Marco’s Super Saver meals offer great value

  • By Anna Poole Herald Restaurant Critic
  • Thursday, January 24, 2008 11:45am
  • LifeGo-See-Do

LYNNWOOD — From the sparse number of customers in dining rooms, it’s easy to tell that many Snohomish County residents are eating in rather than out. But we don’t have to stay home, because there are restaurants like Marco’s on Highway 99 that serve hearty portions of good food at reduced prices.

The menu at Marco’s, like the dining room, has the familiar feel of diner favorites, including soups, salads, sandwiches, burgers, breakfast anytime and dinners of steaks, pasta and seafood. There are turkey and pork chop dinners with stuffing and cranberry or apple sauce, and, during dinner hours, there’s a salad bar.

My friend and I arrived too early on Saturday to enjoy the salad bar but we were in time for the $9.95 Super Saver Meals. One look at the list and I knew I was ordering the stuffed cabbage rolls, never mind the pot roast, meatloaf, spaghetti and meatballs or anything on the standing menu. The $9.95 meals include salad or soup, entree and dessert.

My friend took a little longer to decide on his turkey dinner ($10.95) that included white and dark meat, stuffing, mashed potatoes with gravy, cranberry sauce and side salad.

Marco’s is in the QFC Shopping Center that used to be a Petosa’s restaurant. Marco’s dining areas with their evergreen- and melon-colored booths, a curving counter and a pie case of daily treats make you feel at home. On the day we visited, the service was attentive but unhurried, giving us time to catch up on each other’s news.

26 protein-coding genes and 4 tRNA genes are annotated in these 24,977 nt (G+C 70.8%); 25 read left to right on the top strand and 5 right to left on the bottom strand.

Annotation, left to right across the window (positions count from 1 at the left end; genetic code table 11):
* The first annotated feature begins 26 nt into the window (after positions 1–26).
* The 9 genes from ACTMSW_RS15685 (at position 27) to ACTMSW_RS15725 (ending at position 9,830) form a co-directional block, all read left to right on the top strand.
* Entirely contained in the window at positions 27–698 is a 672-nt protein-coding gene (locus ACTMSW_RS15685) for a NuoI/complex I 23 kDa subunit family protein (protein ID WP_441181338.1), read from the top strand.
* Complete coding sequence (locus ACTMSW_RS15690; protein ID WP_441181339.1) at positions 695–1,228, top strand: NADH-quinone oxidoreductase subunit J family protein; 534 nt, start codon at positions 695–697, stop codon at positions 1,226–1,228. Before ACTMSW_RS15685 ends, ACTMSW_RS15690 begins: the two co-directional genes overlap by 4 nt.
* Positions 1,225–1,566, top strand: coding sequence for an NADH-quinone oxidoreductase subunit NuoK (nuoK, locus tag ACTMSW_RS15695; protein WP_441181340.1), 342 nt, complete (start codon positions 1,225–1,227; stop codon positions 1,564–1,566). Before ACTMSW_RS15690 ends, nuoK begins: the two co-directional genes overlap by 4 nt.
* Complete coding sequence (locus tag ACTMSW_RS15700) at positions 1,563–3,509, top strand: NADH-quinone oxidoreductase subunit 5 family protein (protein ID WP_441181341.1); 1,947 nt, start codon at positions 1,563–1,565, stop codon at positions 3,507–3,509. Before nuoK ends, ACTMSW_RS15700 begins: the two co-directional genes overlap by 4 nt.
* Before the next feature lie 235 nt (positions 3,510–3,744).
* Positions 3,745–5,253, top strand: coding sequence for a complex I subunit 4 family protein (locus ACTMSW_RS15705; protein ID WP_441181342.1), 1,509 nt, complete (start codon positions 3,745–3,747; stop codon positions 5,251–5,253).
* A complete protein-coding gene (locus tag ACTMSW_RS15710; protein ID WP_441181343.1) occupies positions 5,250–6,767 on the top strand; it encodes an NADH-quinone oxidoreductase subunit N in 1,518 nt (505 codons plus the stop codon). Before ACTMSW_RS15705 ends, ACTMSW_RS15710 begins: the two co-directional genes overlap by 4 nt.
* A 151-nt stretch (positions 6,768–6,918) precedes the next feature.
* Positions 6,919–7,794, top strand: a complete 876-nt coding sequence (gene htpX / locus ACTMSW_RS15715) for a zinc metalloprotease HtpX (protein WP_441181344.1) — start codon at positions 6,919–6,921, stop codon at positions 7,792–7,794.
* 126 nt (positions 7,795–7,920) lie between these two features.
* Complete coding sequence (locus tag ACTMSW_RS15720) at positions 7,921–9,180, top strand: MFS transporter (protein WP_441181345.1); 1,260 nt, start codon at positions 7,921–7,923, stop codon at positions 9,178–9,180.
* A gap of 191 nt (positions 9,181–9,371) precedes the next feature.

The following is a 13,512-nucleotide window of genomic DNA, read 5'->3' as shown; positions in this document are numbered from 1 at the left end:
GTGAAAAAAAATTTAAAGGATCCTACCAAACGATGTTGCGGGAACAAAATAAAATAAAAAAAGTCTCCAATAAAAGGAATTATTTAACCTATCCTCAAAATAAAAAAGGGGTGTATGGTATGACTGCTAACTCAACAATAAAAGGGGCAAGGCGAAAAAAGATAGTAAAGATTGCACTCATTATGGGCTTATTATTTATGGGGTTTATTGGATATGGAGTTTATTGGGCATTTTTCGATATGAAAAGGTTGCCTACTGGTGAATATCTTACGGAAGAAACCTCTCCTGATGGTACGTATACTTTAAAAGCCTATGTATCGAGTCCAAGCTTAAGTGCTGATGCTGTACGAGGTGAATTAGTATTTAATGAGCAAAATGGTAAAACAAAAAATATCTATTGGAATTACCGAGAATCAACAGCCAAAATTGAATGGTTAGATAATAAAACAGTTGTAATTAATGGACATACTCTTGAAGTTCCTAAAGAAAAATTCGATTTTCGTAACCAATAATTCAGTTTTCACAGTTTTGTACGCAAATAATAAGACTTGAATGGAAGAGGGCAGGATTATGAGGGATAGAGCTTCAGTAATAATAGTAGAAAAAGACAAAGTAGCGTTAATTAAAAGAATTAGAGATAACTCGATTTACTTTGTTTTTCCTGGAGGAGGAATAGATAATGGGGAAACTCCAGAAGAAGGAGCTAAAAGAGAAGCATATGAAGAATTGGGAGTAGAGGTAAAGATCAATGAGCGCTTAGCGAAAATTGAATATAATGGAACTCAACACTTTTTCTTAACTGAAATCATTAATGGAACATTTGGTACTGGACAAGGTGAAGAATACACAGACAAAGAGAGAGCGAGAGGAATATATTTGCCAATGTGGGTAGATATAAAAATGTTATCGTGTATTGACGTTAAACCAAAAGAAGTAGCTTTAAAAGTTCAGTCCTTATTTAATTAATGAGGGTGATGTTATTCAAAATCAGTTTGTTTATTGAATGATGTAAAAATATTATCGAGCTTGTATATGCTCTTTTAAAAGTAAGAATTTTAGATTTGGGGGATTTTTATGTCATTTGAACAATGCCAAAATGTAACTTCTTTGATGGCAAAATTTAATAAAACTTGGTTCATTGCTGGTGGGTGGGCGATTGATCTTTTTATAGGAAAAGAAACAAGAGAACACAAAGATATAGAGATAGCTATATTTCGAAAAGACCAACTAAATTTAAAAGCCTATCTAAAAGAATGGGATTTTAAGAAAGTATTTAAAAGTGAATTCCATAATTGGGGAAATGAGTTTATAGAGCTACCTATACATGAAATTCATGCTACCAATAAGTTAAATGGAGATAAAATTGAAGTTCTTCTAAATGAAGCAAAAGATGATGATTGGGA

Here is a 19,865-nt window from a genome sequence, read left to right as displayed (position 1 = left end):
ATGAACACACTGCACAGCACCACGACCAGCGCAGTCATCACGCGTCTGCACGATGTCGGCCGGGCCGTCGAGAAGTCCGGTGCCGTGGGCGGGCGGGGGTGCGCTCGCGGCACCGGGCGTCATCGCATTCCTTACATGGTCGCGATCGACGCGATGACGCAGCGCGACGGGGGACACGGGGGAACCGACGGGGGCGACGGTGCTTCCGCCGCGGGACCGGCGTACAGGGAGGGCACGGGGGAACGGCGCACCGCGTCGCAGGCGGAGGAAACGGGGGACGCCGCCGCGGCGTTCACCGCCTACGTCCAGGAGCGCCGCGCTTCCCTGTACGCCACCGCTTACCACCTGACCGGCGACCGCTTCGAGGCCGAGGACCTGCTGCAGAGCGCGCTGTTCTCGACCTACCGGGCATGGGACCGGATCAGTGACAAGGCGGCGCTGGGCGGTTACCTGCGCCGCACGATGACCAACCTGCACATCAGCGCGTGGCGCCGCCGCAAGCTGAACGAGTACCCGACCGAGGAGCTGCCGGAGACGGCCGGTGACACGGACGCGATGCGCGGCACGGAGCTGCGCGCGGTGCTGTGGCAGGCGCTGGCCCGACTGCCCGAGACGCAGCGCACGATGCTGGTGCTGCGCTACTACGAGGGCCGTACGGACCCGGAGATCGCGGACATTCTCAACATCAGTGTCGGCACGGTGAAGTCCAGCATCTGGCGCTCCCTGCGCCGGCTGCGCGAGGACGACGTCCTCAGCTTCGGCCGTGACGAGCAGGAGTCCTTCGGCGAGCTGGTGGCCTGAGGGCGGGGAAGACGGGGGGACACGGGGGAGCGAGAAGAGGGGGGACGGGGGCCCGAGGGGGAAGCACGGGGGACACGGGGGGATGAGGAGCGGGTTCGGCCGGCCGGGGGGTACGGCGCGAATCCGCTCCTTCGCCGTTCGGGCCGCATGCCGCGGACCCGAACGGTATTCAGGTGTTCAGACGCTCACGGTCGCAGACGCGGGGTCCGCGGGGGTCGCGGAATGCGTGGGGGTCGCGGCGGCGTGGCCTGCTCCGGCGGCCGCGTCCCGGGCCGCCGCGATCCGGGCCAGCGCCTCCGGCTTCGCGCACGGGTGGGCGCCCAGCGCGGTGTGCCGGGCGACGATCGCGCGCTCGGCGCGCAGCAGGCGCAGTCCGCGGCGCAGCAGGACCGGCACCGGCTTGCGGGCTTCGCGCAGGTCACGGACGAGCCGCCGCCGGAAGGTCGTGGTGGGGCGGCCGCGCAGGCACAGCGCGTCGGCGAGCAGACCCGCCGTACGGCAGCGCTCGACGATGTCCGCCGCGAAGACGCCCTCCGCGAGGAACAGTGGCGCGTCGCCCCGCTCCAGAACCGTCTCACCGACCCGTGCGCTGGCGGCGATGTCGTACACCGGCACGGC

Our side salads were a combination of iceberg lettuce plus carrot and red cabbage strips accented with a cucumber and cherry tomato. The ingredients were cold and crisp but there was one limp, brown piece of lettuce in mine and the lettuce wasn’t torn small enough in either salad. The salad dressing was the bottled stuff. We gave the salads a C+.

The two stuffed cabbage rolls were a tad overcooked, but the hamburger stuffing seasoned like Italian meatballs and topped with marinara sauce made up for the parchment-like cabbage leaves. The mashed potatoes were topped with the same gravy as my friend’s. Had I known about the gravy, I would have skipped it and asked for pats of butter. A couple of points off for the gravy, but extra points for being real mashed potatoes.

My friend’s meal was a heap of turkey slices atop a mound of stuffing. He noted that this generous serving at other restaurants would cost around $15.

Our side dish was richly buttered cut corn, which was delicious. But with the mashed potatoes, rice in my cabbage rolls and my friend’s stuffing, we felt we had too many carbohydrates. Now that we know, we’ll adjust our orders by eliminating the potatoes and adding more vegetables.

For my dessert, I opted for the banana pudding instead of the ice cream with chocolate sauce and sliced bananas. I’m guessing this is the same pudding used in the banana cream pie, and it’s worth every calorie. At the end of our meal, I rated my less-than-$10 meal a B+ and my friend gave his a B-, but the prices got an A+ from both of us.

Herald restaurant reviewers accept no invitations to review, but readers’ suggestions are always welcome. Reviewers arrive unannounced, and The Herald pays their tabs.

Contact Anna Poole at

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